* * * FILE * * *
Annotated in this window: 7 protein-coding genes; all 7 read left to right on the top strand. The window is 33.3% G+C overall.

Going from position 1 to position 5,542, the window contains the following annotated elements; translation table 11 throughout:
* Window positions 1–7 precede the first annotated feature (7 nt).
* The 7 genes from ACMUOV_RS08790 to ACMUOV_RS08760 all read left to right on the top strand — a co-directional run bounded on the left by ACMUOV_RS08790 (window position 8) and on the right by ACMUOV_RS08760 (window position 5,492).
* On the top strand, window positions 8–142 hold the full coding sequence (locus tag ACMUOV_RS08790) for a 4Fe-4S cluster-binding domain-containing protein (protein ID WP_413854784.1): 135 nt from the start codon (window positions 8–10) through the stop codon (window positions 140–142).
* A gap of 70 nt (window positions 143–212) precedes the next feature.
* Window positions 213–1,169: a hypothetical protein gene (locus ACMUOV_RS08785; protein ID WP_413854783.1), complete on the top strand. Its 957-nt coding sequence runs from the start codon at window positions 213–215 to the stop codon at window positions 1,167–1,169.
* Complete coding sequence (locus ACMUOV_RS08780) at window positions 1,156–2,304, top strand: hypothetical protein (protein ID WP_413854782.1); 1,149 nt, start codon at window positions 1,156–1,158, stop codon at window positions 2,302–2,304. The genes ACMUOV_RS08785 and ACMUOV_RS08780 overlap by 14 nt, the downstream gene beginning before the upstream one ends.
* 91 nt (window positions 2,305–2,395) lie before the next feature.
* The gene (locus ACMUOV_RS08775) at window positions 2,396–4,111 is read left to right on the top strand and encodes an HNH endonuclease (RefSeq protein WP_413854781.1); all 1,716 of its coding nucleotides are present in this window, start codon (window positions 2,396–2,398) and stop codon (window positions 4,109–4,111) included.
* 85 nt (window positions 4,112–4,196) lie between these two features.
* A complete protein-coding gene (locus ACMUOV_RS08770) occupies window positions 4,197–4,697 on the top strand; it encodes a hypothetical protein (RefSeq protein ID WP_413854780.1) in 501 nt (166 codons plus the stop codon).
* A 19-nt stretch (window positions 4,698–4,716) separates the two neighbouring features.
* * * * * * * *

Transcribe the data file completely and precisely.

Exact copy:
Annotated in this window: 7 protein-coding genes; all 7 read left to right on the top strand. The window is 33.3% G+C overall.

Going from position 1 to position 5,542, the window contains the following annotated elements; translation table 11 throughout:
* Window positions 1–7 precede the first annotated feature (7 nt).
* The 7 genes from ACMUOV_RS08790 to ACMUOV_RS08760 all read left to right on the top strand — a co-directional run bounded on the left by ACMUOV_RS08790 (window position 8) and on the right by ACMUOV_RS08760 (window position 5,492).
* On the top strand, window positions 8–142 hold the full coding sequence (locus tag ACMUOV_RS08790) for a 4Fe-4S cluster-binding domain-containing protein (protein ID WP_413854784.1): 135 nt from the start codon (window positions 8–10) through the stop codon (window positions 140–142).
* A gap of 70 nt (window positions 143–212) precedes the next feature.
* Window positions 213–1,169: a hypothetical protein gene (locus ACMUOV_RS08785; protein ID WP_413854783.1), complete on the top strand. Its 957-nt coding sequence runs from the start codon at window positions 213–215 to the stop codon at window positions 1,167–1,169.
* Complete coding sequence (locus ACMUOV_RS08780) at window positions 1,156–2,304, top strand: hypothetical protein (protein ID WP_413854782.1); 1,149 nt, start codon at window positions 1,156–1,158, stop codon at window positions 2,302–2,304. The genes ACMUOV_RS08785 and ACMUOV_RS08780 overlap by 14 nt, the downstream gene beginning before the upstream one ends.
* 91 nt (window positions 2,305–2,395) lie before the next feature.
* The gene (locus ACMUOV_RS08775) at window positions 2,396–4,111 is read left to right on the top strand and encodes an HNH endonuclease (RefSeq protein WP_413854781.1); all 1,716 of its coding nucleotides are present in this window, start codon (window positions 2,396–2,398) and stop codon (window positions 4,109–4,111) included.
* 85 nt (window positions 4,112–4,196) lie between these two features.
* A complete protein-coding gene (locus ACMUOV_RS08770) occupies window positions 4,197–4,697 on the top strand; it encodes a hypothetical protein (RefSeq protein ID WP_413854780.1) in 501 nt (166 codons plus the stop codon).
* A 19-nt stretch (window positions 4,698–4,716) separates the two neighbouring features.